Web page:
Evolution of the pill

Evolution of the pill Dr Diana Mansour Clinical Director, Sexual Health Services, Newcastle and North Tyneside, UK Deanery Advisor, Faculty of Sexual...
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Evolution of the pill Dr Diana Mansour Clinical Director, Sexual Health Services, Newcastle and North Tyneside, UK Deanery Advisor, Faculty of Sexual and Reproductive Healthcare, UK

Evolution of COCs: key aspects Pill story Reduction in estrogen dose New progestogens

Changes in dosing schedule Regimens Phasic nature

What‟s in the pipeline? COCs=combined oral contraceptives

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Evolution of combined oral contraceptives

1. Pill story

Pill story

Mexican yam

John Rock

Katherine McCormick

Margaret Sanger

Gregory Pincus

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Pill development for use in treating infertility In 1952, John Rock gave increasing oral doses of estrogen (diethylstilbestrol 5–30 mg/day) and progesterone (50–300 mg/day) to 80 infertile women1 16% became pregnant within 4 months of discontinuation

In 1953, at Pincus' suggestion, Rock used a cyclical progesterone-only regimen for 20 days each month2 15.4% pregnancy rate after discontinuation of medication No amenorrhea but 20% had BTB (breakthrough bleeding), and ovulation suppressed in only 85% of the women

A more orally active progestogen was needed 1.Rock J, et al. Recent Prog Horm Res. 1957;13:323-39; 2.Pincus G, Postgrad Med. 1958 Dec;24(6):654-660

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First oral contraceptive Norethynodrel and norethindrone synthesized1 Contaminated with mestranol BTB occurred when mestranol reduced to less than 1%

0.15–0.23 mg mestranol combined with 10 mg norethynodrel ENOVID2 First contraceptive trial in Puerto Rico started in 19563

June 10, 1957, FDA approved ENOVID for gynecological disorders4

1.Diczfalusy E. Acta Obstet Gynecol Scand Suppl. 1982;105:7–15; 2.Pincus G, Postgrad Med. 1958 Dec;24(6):654-660; 3.Speroff L. Oral contraception. In: Clinical Gynecologic Endocrinology and Infertility; Philadelphia:Lippincott Williams & Wilkins, 2005: 861–942; 4.Junod SW, J Hist Med Allied Sci. 2002 Apr;57(2):117-160.

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First oral contraceptive June 23, 1960 – FDA approves ENOVID 10 mg for contraception1,2 FDA insisted lower dosage forms withdrawn from application Available for 3 years in USA At least half a million women had taken it for “menstrual disorders”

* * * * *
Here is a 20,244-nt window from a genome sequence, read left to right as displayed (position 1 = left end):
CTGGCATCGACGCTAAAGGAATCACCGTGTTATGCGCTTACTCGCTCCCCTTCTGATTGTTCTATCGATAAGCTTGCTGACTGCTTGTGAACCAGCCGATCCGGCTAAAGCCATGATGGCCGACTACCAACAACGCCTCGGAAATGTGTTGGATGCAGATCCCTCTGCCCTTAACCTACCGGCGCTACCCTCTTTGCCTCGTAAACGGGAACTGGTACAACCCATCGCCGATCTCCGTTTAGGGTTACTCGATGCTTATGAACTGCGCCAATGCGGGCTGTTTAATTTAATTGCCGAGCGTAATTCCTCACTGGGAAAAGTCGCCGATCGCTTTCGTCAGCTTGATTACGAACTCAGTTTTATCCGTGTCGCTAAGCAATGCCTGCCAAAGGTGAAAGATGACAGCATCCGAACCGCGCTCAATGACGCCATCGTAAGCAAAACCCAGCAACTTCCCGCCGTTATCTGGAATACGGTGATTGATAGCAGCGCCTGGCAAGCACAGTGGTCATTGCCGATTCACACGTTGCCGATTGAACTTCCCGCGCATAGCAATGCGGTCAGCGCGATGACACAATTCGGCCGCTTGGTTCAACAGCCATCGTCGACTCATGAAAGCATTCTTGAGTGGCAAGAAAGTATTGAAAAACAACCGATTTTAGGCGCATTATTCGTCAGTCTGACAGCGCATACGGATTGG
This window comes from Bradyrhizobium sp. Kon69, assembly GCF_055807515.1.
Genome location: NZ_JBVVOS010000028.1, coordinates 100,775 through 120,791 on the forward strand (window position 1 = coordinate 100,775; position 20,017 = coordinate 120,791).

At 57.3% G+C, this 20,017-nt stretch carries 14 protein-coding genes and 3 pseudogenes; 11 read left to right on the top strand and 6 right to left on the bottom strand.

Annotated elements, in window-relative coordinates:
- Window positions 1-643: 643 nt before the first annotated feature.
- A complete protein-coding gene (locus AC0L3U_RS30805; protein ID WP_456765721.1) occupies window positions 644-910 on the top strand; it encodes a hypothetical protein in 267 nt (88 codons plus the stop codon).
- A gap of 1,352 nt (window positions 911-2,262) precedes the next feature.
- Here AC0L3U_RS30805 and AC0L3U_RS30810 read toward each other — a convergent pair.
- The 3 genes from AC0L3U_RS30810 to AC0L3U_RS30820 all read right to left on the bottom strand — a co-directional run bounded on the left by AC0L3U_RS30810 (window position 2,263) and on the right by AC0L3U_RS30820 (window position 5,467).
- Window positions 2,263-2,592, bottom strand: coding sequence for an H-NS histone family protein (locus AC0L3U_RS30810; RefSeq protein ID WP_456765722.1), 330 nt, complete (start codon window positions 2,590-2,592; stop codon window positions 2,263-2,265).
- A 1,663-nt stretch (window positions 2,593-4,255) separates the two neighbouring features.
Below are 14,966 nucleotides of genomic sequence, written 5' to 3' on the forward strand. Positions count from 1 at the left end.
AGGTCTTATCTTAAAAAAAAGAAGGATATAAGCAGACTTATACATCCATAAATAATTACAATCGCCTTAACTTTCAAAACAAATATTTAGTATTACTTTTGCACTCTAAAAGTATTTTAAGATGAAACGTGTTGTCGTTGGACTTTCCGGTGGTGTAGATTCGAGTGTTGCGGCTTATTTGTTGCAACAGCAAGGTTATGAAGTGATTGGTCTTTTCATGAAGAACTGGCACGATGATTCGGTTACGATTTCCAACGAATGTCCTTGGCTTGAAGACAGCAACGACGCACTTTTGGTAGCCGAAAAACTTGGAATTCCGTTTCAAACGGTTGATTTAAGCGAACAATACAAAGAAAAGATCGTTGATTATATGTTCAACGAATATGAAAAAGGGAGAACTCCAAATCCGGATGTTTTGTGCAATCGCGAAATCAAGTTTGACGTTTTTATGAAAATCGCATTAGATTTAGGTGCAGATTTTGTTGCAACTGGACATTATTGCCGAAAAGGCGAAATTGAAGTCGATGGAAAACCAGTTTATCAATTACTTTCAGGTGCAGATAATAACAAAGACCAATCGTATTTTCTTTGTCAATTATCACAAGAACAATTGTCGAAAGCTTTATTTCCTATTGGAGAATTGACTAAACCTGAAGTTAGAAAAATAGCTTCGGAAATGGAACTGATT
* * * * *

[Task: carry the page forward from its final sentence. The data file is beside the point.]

1.Junod SW, J Hist Med Allied Sci. 2002 Apr;57(2):117-60; 2.Speroff L. Oral contraception. In: Clinical Gynecologic Endocrinology and Infertility; Philadelphia:Lippincott Williams & Wilkins, 2005

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Evolution of combined oral contraceptives

2. Reduction in estrogen dose

Reduction in estrogen dose

FDA approval of ENOVID® Norethynodrel 10 mg + mestranol 150 mcg

German approval of Anovlar® Norethisterone 4 mg + ethinylestradiol 50 mcg

EMEA approval of Minesse® Gestodene 0.06 mg + ethinylestradiol 15 mcg

1960 1961

2000

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Reduction in dose, 1964 to 1988 Retail oral contraceptive prescriptions by estrogen dose, United States – marked reduction in COC estrogen dose

Gerstman B et al. Am J Pub Health 1991;81:90–96

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Estrogen dose and venous thromboembolism

Estrogen (ethinyl estradiol) dose 30–40 mcg

Odds ratio (95% CI) 1 (reference)

50 mcg

1.6 (0.9–2.8)

20 mcg

0.6 (0.4–0.9)*

*P=0.02

Lidegaard O, et al. Contraception. 2002;65:187–96.

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High-dose estrogen and cerebrovascular risk Cerebral thromboembolic risk with oral contraceptives according to estrogen content

3.5

Odds ratio

3 2.5 2 1.5 1 0.5 0

OC non-users

Lidegaard Ø et al. BMJ 1993;3:06956–963

Progestogen only

30–40 mcg estrogen

50 mcg estrogen

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Other side effects of estrogen at higher dose Ratio of COC-related symptoms with 35 mcg EE pill compared with 20 mcg EE pill Relative risk ratio

2 1.5

*

*

*

1 0.5 0

Bloating

Breast tenderness

Nausea

*P100%; „++‟ = >200%; „+++‟ = >400%; „++++‟ = >800%; „+/–‟ =